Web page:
Remember, the only rule is, don’t go over your daily limit. You always have permission to write less.

And keep checking in with yourself. Remember how this program began? If something hurts, if your brain is sending you “I don’t wanna” signals, respect them. Investigate them, find out what their deal is. You might decide to (gently) encourage yourself to write in spite of them, but don’t ignore your pain. You are an athlete, and athletes listen to their bodies, especially when they’re recovering from an injury. If writing feels shitty one day, give yourself a reward for doing it. If working on a particular project ties your brain in knots, do a little freewriting to loosen up. And always be willing to take a break. You always have permission not to write.

7) Slowly increase your limit over time, but always have a limit. 

And when you’re not writing, you’re not writing. You don’t get to berate yourself for not writing. If you find yourself regularly blazing past your limit, then increase your limit, but don’t set large aspirational limits in an effort to make yourself write more. In fact, be ready to adjust your limit lower.

When it comes to mental labor, after all, more is not always better. Apparently, the average human brain can only concentrate for about 45 minutes at a time, and it only has about four or so high-quality 45-minute sessions a day in it. That’s three hours. So if you set your daily limit for more than three hours, you may be working at reduced efficiency, when you’d be better off saving up your ideas and motivation for the next day. (Plus, health and other factors may in fact give you less than 3 good hours a day. That’s okay!)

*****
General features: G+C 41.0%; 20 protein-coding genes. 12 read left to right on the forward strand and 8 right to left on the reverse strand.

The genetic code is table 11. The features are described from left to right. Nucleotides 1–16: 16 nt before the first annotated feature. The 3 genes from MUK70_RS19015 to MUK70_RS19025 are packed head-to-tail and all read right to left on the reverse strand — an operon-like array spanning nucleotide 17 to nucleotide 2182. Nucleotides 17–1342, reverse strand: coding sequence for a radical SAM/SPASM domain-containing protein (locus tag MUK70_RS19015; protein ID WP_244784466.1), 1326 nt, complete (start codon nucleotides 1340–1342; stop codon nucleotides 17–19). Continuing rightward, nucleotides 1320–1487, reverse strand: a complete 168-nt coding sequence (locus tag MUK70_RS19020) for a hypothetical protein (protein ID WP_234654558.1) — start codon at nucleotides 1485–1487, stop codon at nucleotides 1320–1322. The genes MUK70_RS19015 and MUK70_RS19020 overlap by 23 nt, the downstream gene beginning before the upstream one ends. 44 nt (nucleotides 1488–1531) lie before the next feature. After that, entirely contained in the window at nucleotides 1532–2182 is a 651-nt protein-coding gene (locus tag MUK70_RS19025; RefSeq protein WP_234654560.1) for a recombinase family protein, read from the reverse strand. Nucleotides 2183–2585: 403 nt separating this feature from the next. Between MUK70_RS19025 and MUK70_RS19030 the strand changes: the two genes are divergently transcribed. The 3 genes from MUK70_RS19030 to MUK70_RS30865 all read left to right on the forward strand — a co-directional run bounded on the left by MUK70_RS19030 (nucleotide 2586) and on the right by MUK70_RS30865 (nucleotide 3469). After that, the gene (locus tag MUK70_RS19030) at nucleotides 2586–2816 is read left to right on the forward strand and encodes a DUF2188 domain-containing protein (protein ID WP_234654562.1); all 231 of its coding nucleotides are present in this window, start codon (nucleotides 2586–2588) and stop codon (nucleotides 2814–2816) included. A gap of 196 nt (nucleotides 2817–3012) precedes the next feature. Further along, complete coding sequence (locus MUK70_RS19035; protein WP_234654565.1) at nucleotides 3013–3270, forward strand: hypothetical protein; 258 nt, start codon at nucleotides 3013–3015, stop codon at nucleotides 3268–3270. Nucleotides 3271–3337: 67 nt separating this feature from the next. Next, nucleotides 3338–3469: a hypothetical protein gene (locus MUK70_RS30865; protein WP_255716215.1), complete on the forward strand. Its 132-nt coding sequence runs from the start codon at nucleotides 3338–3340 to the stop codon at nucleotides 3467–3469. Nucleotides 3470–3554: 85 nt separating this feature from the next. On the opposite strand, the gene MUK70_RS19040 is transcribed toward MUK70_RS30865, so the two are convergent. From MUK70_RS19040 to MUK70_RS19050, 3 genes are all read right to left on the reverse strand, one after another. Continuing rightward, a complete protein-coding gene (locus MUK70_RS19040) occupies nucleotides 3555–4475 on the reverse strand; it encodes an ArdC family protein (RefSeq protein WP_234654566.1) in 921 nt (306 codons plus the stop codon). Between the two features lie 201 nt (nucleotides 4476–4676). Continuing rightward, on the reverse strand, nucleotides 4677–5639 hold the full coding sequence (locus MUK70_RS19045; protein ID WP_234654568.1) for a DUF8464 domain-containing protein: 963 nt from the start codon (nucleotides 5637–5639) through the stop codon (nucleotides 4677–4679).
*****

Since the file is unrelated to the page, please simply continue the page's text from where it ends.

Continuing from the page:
Of course, if you’re a professional writer or a student, external pressures may force you to write when your brain is tired, but my point is more about attitude: constant work is not necessarily better work. So don’t make it into a moral ideal. We tend to think that working less is morally weak or wrong, and that’s bullshit. Taking care of yourself is practical. Pushing yourself too hard will just hurt you and your writing. Also, your feelings are real and they matter. If you ignore or abuse them, you’ll be like a runner trying to run on a broken ankle.

I know I’m going to get someone who says, “if you’re a pro, sometimes you gotta ignore your feelings and just get the work done!” 


You can, of course, choose to work in spite of any pain you’re feeling. But ignore that pain at your peril. Instead, acknowledge the pain and be compassionate. Forgive yourself if pain slows you down. You are human, so don’t hold your feet to the fire for having human limitations. Maybe a deadline is forcing you to work anyway. But make yourself a cup of hot chocolate to get you through it, literally or metaphorically. Help yourself, don’t force yourself. If you’ve had a serious writing injury, that shift in attitude will make all the difference. 

In short: treat yourself as someone whose feelings matter.

Try it out! And let me know how it goes!

Ask a question or send me feedback!


This is the kindest writing advice ever. I love it.

This is amazing.